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Loving London, bookish wanderings and catching up with an old friend!

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I’ve written before on the Ramblings about my trips to the Big Smoke; I often pop up for exhibitions, meetings with friends and browsing the bookshops, and this is one of the regular joys in my life. I had a brief get-together with my BFF J. in September when I also had a meet up with Jacqui and Ali; however, we decided on a Winter meeting and had scheduled a day out for 30th November. The awful events of Friday night were just tragic; and Mr. Kaggsy was a bit nervous about me travelling to London on Saturday. But a. I refused to change my life because of horrible, evil people and b. I reckoned there would be lots of security over the weekend. So J. and I determined to enjoy our life and have our day out, and we did.

Barthes and a Greggs vegan sausage roll – the perfect travelling companions!

Travelling this weekend was a bit of a pain, anyway, because of rail replacements (WHY do the train companies do this on the weekends leading up to Christmas???? WHY????) So it was train-bus-train, which did limit the reading time (as I can’t read in buses or cars without getting queasy); however, I had the very wonderful Roland Barthes for company, and OMG what a wonderful book this is!!! ๐Ÿ˜€

Coffee and vegan brownie – yum!

After meeting up with J. our first port of call was the wonderful cafe at Foyles, for coffee and a shared vegan brownie – yum! ๐Ÿ˜€

Stationery! (including a notebook constructed by clever J.

We had a good chat and a catch up, before setting off to explore the Bookshops of Charing Cross Road (with a slight diversion into Cass Art and Cecil Court). After lunching at Leon in Tottenham Court Road, and spending some time in Tiger and Paperchase (stationery!!!), we ended the day with trips to Judd Books and Skoob, two of my favourite places which are so conveniently closely located! ;D I had an amazingly restrained day, all things considered, and only purchased four books:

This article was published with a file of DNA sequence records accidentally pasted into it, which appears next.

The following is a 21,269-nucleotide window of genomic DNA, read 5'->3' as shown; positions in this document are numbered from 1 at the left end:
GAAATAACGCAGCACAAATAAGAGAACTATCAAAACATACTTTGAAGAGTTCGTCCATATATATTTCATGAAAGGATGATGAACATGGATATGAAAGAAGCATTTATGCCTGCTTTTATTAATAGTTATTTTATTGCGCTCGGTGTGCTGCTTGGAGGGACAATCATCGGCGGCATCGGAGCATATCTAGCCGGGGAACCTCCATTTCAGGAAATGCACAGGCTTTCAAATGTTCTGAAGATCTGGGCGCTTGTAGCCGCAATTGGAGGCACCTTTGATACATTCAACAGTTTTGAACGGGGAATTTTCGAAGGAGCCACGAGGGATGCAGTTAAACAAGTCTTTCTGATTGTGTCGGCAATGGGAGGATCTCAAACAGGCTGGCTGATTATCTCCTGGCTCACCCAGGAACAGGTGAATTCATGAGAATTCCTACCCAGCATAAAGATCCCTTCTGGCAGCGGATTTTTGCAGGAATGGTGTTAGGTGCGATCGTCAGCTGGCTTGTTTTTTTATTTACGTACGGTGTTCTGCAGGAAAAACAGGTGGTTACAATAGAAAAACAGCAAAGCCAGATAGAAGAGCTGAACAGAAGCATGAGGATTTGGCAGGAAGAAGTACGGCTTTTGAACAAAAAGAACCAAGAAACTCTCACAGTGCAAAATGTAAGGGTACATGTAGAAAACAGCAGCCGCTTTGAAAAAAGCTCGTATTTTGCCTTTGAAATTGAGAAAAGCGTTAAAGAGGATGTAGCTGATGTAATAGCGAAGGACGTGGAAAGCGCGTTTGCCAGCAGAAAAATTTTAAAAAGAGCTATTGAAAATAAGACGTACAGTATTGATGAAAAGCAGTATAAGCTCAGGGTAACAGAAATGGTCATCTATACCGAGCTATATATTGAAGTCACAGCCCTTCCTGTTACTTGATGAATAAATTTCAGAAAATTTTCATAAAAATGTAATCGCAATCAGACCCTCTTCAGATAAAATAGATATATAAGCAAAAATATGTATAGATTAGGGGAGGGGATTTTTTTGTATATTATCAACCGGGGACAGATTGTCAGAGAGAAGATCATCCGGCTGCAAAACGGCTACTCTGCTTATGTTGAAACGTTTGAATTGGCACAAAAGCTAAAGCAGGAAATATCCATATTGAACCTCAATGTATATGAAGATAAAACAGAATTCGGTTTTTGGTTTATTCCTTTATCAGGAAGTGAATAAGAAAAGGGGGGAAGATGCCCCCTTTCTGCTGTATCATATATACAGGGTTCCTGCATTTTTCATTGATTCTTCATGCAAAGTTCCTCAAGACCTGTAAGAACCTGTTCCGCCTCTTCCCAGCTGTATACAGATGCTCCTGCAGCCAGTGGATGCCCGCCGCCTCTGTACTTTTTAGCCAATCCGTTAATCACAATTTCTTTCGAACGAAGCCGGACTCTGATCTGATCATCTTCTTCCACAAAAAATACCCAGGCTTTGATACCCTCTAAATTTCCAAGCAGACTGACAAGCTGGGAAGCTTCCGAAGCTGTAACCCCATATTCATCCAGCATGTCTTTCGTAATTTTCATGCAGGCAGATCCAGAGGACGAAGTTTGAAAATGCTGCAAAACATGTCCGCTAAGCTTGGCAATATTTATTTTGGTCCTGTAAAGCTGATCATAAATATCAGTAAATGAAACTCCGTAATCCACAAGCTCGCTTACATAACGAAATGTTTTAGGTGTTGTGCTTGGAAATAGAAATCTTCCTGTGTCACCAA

Here’s a little more detail about what and where! The first purchase was this poetry collection from Any Amount of Books:

I don’t think I know anything specific about Szirtes, but I recognise his name and this is published by Bloodaxe (which is always the sign of good poetry). And the first poem is about Chet Baker, which gets my vote; so when a quick glance at some of the other verse really grabbed me, it was a definite purchase!

Next up, I was unlikely to get out of Foyles empty handed:

More John Berger – I cannot resist this prolific and rather wonderful author. This is a slim book of what appears to be poetic prose and again a quick glimpse grabbed me. I may have to end up with a dedicated Berger shelf…

Astonishingly, I got out of Judd Books without buying a Single Book! There *were* temptations, but I have several things on various Christmas lists so had to be quite careful about what I purchased today. However, our last minute nip to Skoob before heading off for a train was not so restrained: